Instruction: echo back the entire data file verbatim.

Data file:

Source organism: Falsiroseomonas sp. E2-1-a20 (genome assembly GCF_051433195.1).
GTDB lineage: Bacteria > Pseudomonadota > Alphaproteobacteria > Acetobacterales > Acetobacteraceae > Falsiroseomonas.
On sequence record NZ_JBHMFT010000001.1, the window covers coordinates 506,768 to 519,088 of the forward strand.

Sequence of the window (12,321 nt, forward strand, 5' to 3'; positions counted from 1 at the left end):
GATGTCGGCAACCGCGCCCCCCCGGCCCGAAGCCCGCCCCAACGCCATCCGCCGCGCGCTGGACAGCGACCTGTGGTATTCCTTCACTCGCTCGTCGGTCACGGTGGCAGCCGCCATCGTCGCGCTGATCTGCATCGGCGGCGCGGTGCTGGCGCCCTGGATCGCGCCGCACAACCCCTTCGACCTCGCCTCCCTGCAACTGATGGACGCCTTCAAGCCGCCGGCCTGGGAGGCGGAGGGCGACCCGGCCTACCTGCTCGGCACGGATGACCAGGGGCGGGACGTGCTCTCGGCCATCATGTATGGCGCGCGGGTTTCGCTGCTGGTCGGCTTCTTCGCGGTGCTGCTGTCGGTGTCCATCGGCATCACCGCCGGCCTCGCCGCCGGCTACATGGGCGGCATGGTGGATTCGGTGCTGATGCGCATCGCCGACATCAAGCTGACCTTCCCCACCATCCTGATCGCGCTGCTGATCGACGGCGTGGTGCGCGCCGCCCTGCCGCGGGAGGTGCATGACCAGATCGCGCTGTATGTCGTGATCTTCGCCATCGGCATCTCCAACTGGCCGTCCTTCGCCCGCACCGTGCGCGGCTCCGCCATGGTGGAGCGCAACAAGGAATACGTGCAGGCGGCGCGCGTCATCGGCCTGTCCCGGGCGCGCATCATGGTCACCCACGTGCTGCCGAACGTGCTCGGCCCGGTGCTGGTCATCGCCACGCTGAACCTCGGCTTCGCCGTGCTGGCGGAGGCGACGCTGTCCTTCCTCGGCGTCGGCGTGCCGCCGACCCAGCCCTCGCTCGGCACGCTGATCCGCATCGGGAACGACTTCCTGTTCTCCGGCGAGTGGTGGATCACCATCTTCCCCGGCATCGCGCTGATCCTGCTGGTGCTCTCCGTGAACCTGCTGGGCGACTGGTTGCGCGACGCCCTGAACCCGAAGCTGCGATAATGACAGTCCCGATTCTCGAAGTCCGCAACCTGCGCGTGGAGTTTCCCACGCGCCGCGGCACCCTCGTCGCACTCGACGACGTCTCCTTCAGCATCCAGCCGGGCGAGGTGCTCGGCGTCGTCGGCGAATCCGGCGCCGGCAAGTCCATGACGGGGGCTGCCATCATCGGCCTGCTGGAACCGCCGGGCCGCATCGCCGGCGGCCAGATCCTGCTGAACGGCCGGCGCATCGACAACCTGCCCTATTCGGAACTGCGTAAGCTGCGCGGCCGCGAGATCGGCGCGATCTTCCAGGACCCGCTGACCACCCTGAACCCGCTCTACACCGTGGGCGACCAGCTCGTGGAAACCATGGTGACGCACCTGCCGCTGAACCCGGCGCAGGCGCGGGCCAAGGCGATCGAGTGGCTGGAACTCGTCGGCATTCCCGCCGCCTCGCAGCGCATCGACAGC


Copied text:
Source organism: Falsiroseomonas sp. E2-1-a20 (genome assembly GCF_051433195.1).
GTDB lineage: Bacteria > Pseudomonadota > Alphaproteobacteria > Acetobacterales > Acetobacteraceae > Falsiroseomonas.
On sequence record NZ_JBHMFT010000001.1, the window covers coordinates 506,768 to 519,088 of the forward strand.

Sequence of the window (12,321 nt, forward strand, 5' to 3'; positions counted from 1 at the left end):
GATGTCGGCAACCGCGCCCCCCCGGCCCGAAGCCCGCCCCAACGCCATCCGCCGCGCGCTGGACAGCGACCTGTGGTATTCCTTCACTCGCTCGTCGGTCACGGTGGCAGCCGCCATCGTCGCGCTGATCTGCATCGGCGGCGCGGTGCTGGCGCCCTGGATCGCGCCGCACAACCCCTTCGACCTCGCCTCCCTGCAACTGATGGACGCCTTCAAGCCGCCGGCCTGGGAGGCGGAGGGCGACCCGGCCTACCTGCTCGGCACGGATGACCAGGGGCGGGACGTGCTCTCGGCCATCATGTATGGCGCGCGGGTTTCGCTGCTGGTCGGCTTCTTCGCGGTGCTGCTGTCGGTGTCCATCGGCATCACCGCCGGCCTCGCCGCCGGCTACATGGGCGGCATGGTGGATTCGGTGCTGATGCGCATCGCCGACATCAAGCTGACCTTCCCCACCATCCTGATCGCGCTGCTGATCGACGGCGTGGTGCGCGCCGCCCTGCCGCGGGAGGTGCATGACCAGATCGCGCTGTATGTCGTGATCTTCGCCATCGGCATCTCCAACTGGCCGTCCTTCGCCCGCACCGTGCGCGGCTCCGCCATGGTGGAGCGCAACAAGGAATACGTGCAGGCGGCGCGCGTCATCGGCCTGTCCCGGGCGCGCATCATGGTCACCCACGTGCTGCCGAACGTGCTCGGCCCGGTGCTGGTCATCGCCACGCTGAACCTCGGCTTCGCCGTGCTGGCGGAGGCGACGCTGTCCTTCCTCGGCGTCGGCGTGCCGCCGACCCAGCCCTCGCTCGGCACGCTGATCCGCATCGGGAACGACTTCCTGTTCTCCGGCGAGTGGTGGATCACCATCTTCCCCGGCATCGCGCTGATCCTGCTGGTGCTCTCCGTGAACCTGCTGGGCGACTGGTTGCGCGACGCCCTGAACCCGAAGCTGCGATAATGACAGTCCCGATTCTCGAAGTCCGCAACCTGCGCGTGGAGTTTCCCACGCGCCGCGGCACCCTCGTCGCACTCGACGACGTCTCCTTCAGCATCCAGCCGGGCGAGGTGCTCGGCGTCGTCGGCGAATCCGGCGCCGGCAAGTCCATGACGGGGGCTGCCATCATCGGCCTGCTGGAACCGCCGGGCCGCATCGCCGGCGGCCAGATCCTGCTGAACGGCCGGCGCATCGACAACCTGCCCTATTCGGAACTGCGTAAGCTGCGCGGCCGCGAGATCGGCGCGATCTTCCAGGACCCGCTGACCACCCTGAACCCGCTCTACACCGTGGGCGACCAGCTCGTGGAAACCATGGTGACGCACCTGCCGCTGAACCCGGCGCAGGCGCGGGCCAAGGCGATCGAGTGGCTGGAACTCGTCGGCATTCCCGCCGCCTCGCAGCGCATCGACAGC